Online Privacy: Track Which Apps Access Your Personal Information

Thanks to heartbleed, there's a renewed interest in sorting out which apps and services can access our personal information. Considering how many apps we use every day, that can be a pretty daunting task. With a little help from MyPermissions, however, that's far more manageable, and it can help you control exactly what information online services can gather, too.

MyPermissions show you which apps use online services, and what they can do with your dataMyPermissions show you which apps use online services, and what they can do with your data

MyPermissions runs in your Web browser and as an iPhone app. It checks to see which apps and services have access to your personal information, and just what they can do with that data.

The permissions various apps get can be quite surprising. In my case, eight apps on my Mac tie into Google, have basic permissions to act on my behalf, view my contacts, read my calendar, and in the case of the Google Search App, have full access to my Google account.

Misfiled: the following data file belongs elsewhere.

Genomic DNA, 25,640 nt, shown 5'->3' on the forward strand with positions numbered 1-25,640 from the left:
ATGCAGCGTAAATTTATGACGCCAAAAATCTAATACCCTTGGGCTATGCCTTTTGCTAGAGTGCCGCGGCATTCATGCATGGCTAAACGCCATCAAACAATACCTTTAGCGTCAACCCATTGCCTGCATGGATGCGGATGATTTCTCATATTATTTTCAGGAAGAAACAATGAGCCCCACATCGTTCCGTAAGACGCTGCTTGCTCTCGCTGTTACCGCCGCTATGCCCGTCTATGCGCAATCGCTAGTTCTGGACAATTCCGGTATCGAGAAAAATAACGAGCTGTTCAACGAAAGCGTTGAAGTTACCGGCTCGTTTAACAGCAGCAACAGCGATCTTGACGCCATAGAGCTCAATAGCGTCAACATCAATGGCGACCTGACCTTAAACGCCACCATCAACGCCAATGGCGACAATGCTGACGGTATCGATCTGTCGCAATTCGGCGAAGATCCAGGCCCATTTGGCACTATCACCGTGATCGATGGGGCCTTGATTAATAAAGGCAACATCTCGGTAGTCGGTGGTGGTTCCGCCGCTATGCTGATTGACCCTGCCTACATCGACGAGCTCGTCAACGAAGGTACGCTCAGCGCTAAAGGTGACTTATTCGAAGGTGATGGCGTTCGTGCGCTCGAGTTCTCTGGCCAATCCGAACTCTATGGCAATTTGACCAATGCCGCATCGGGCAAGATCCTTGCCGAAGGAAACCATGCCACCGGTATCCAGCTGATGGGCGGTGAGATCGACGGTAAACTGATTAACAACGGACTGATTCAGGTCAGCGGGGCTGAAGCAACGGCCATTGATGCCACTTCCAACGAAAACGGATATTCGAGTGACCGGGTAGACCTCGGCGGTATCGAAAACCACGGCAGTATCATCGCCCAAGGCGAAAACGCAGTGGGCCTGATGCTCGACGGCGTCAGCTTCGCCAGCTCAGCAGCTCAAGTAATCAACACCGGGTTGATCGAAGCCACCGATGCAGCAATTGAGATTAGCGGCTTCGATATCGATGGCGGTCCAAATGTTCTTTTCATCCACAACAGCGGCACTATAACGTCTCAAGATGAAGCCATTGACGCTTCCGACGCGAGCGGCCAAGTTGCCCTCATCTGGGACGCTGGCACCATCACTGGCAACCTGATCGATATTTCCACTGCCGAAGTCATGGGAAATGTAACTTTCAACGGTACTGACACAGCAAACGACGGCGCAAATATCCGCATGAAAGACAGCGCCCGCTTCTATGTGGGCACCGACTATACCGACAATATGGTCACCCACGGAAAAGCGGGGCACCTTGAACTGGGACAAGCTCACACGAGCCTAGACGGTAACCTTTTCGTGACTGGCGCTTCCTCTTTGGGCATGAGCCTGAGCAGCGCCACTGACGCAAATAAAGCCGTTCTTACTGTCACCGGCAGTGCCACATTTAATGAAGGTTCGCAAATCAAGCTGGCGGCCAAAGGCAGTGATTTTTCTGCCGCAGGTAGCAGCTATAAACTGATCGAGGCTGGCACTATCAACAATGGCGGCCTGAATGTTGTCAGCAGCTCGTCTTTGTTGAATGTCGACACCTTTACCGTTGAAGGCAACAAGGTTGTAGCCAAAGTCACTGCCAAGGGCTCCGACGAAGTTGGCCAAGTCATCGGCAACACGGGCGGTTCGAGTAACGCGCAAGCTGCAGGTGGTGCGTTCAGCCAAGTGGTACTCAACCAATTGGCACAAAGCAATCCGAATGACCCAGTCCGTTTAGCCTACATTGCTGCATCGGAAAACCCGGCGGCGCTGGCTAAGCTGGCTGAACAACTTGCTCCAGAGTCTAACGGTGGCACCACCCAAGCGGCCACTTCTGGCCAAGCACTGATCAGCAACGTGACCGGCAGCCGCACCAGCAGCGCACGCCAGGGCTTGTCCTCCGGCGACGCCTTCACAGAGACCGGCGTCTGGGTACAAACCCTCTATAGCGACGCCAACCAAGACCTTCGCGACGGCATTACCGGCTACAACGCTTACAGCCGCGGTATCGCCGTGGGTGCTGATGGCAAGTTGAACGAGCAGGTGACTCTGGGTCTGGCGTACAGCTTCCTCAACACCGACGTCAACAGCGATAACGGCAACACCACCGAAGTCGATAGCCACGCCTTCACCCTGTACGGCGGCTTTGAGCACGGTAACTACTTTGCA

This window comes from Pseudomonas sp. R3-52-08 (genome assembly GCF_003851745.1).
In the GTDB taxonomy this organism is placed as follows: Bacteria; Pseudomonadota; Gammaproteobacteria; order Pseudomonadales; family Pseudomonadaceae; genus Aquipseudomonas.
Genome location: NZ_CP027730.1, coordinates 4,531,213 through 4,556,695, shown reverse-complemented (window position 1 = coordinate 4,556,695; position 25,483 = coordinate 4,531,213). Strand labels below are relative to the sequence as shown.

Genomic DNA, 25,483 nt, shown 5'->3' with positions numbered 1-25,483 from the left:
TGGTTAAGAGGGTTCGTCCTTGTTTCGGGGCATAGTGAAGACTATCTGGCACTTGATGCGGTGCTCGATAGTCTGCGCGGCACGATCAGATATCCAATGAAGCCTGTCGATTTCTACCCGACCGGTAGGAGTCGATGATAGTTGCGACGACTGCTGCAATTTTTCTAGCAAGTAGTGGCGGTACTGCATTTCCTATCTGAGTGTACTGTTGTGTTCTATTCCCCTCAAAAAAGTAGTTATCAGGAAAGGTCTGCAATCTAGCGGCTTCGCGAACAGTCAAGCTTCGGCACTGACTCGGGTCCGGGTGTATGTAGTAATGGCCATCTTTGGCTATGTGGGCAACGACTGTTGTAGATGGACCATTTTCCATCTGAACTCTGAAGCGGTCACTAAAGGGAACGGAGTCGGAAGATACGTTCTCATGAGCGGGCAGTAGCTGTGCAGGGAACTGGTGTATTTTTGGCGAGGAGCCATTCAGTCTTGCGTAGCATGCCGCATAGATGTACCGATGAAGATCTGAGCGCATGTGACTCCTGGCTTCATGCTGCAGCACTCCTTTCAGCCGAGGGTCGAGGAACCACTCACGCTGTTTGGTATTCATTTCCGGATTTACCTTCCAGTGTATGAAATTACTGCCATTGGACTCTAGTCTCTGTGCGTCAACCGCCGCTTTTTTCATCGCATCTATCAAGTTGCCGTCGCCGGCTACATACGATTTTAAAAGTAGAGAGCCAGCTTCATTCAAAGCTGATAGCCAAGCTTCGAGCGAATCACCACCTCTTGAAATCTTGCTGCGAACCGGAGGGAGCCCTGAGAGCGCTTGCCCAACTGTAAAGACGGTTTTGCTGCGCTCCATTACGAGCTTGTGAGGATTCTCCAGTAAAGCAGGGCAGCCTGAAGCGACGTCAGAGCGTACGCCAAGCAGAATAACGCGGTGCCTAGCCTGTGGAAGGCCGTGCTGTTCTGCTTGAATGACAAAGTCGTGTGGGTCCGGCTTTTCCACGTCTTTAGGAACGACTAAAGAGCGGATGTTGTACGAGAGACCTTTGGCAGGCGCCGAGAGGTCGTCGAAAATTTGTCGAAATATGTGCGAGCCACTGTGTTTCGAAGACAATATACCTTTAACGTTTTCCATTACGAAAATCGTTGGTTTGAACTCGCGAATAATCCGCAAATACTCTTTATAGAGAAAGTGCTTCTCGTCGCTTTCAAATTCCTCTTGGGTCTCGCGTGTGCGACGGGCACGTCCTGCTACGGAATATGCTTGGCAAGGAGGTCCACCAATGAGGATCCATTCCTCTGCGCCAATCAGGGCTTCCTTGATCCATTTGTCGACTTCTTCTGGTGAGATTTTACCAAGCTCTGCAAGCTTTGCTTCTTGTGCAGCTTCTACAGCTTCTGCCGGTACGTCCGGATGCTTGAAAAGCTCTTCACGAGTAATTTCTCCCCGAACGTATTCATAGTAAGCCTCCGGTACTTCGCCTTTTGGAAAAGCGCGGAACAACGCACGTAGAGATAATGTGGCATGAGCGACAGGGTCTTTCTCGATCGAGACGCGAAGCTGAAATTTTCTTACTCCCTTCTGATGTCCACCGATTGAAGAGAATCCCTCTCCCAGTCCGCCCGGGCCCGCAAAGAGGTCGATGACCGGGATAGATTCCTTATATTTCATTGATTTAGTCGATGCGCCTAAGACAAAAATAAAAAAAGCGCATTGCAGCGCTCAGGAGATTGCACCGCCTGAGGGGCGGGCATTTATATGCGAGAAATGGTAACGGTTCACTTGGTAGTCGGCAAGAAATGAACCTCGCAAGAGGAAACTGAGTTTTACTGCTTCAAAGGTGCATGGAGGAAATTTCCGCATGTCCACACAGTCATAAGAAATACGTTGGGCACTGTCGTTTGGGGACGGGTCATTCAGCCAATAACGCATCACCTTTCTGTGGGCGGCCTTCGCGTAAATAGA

That last one sounds pretty bad, and the others sound fairly nefarious, too. Most, at least in my situation, are OK because they're apps -- like BusyCal -- that need access to my Google calendars to keep my appointments in sync. Still, it's good to know just how much access apps have to my online accounts and personal data.

MyPermissions is free to use, as is their iPhone app. Giving up your privacy online, however, could end up being very expensive, so go ahead and take an active role in policing exactly what the apps you use can really do with your personal information.